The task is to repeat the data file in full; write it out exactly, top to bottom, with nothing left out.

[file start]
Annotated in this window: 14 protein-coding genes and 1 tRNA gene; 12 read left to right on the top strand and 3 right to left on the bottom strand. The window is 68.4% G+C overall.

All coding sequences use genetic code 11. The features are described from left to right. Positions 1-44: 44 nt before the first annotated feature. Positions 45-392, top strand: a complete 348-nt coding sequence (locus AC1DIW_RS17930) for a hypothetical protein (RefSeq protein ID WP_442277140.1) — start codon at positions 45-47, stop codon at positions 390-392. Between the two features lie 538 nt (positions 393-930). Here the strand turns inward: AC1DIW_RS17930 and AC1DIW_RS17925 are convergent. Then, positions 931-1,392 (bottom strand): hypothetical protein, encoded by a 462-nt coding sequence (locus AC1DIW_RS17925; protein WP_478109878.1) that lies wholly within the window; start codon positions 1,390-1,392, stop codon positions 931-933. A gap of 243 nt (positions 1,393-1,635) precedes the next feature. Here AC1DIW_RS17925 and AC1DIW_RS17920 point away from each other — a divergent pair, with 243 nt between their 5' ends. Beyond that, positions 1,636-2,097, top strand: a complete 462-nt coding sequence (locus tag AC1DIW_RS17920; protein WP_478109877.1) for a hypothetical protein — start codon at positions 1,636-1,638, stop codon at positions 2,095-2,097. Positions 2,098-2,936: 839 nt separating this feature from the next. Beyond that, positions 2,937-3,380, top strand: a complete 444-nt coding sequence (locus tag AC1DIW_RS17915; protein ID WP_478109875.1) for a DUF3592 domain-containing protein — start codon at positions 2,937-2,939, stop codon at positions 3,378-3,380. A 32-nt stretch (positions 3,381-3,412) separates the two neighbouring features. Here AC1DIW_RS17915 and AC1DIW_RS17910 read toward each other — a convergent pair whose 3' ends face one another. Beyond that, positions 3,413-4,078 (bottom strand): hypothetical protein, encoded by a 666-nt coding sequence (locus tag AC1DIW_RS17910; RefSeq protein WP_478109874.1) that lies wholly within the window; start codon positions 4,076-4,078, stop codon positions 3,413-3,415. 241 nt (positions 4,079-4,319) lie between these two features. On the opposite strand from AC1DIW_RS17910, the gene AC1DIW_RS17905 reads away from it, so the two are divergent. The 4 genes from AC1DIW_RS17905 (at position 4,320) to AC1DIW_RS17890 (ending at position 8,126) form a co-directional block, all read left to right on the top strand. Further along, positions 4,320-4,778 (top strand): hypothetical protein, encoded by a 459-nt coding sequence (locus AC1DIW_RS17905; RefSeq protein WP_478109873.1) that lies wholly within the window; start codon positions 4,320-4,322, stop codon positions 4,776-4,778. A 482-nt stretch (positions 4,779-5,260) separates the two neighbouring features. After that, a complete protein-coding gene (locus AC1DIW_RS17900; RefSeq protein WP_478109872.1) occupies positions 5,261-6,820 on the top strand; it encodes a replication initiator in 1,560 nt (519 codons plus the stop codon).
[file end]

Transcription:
Annotated in this window: 14 protein-coding genes and 1 tRNA gene; 12 read left to right on the top strand and 3 right to left on the bottom strand. The window is 68.4% G+C overall.

All coding sequences use genetic code 11. The features are described from left to right. Positions 1-44: 44 nt before the first annotated feature. Positions 45-392, top strand: a complete 348-nt coding sequence (locus AC1DIW_RS17930) for a hypothetical protein (RefSeq protein ID WP_442277140.1) — start codon at positions 45-47, stop codon at positions 390-392. Between the two features lie 538 nt (positions 393-930). Here the strand turns inward: AC1DIW_RS17930 and AC1DIW_RS17925 are convergent. Then, positions 931-1,392 (bottom strand): hypothetical protein, encoded by a 462-nt coding sequence (locus AC1DIW_RS17925; protein WP_478109878.1) that lies wholly within the window; start codon positions 1,390-1,392, stop codon positions 931-933. A gap of 243 nt (positions 1,393-1,635) precedes the next feature. Here AC1DIW_RS17925 and AC1DIW_RS17920 point away from each other — a divergent pair, with 243 nt between their 5' ends. Beyond that, positions 1,636-2,097, top strand: a complete 462-nt coding sequence (locus tag AC1DIW_RS17920; protein WP_478109877.1) for a hypothetical protein — start codon at positions 1,636-1,638, stop codon at positions 2,095-2,097. Positions 2,098-2,936: 839 nt separating this feature from the next. Beyond that, positions 2,937-3,380, top strand: a complete 444-nt coding sequence (locus tag AC1DIW_RS17915; protein ID WP_478109875.1) for a DUF3592 domain-containing protein — start codon at positions 2,937-2,939, stop codon at positions 3,378-3,380. A 32-nt stretch (positions 3,381-3,412) separates the two neighbouring features. Here AC1DIW_RS17915 and AC1DIW_RS17910 read toward each other — a convergent pair whose 3' ends face one another. Beyond that, positions 3,413-4,078 (bottom strand): hypothetical protein, encoded by a 666-nt coding sequence (locus tag AC1DIW_RS17910; RefSeq protein WP_478109874.1) that lies wholly within the window; start codon positions 4,076-4,078, stop codon positions 3,413-3,415. 241 nt (positions 4,079-4,319) lie between these two features. On the opposite strand from AC1DIW_RS17910, the gene AC1DIW_RS17905 reads away from it, so the two are divergent. The 4 genes from AC1DIW_RS17905 (at position 4,320) to AC1DIW_RS17890 (ending at position 8,126) form a co-directional block, all read left to right on the top strand. Further along, positions 4,320-4,778 (top strand): hypothetical protein, encoded by a 459-nt coding sequence (locus AC1DIW_RS17905; RefSeq protein WP_478109873.1) that lies wholly within the window; start codon positions 4,320-4,322, stop codon positions 4,776-4,778. A 482-nt stretch (positions 4,779-5,260) separates the two neighbouring features. After that, a complete protein-coding gene (locus AC1DIW_RS17900; RefSeq protein WP_478109872.1) occupies positions 5,261-6,820 on the top strand; it encodes a replication initiator in 1,560 nt (519 codons plus the stop codon).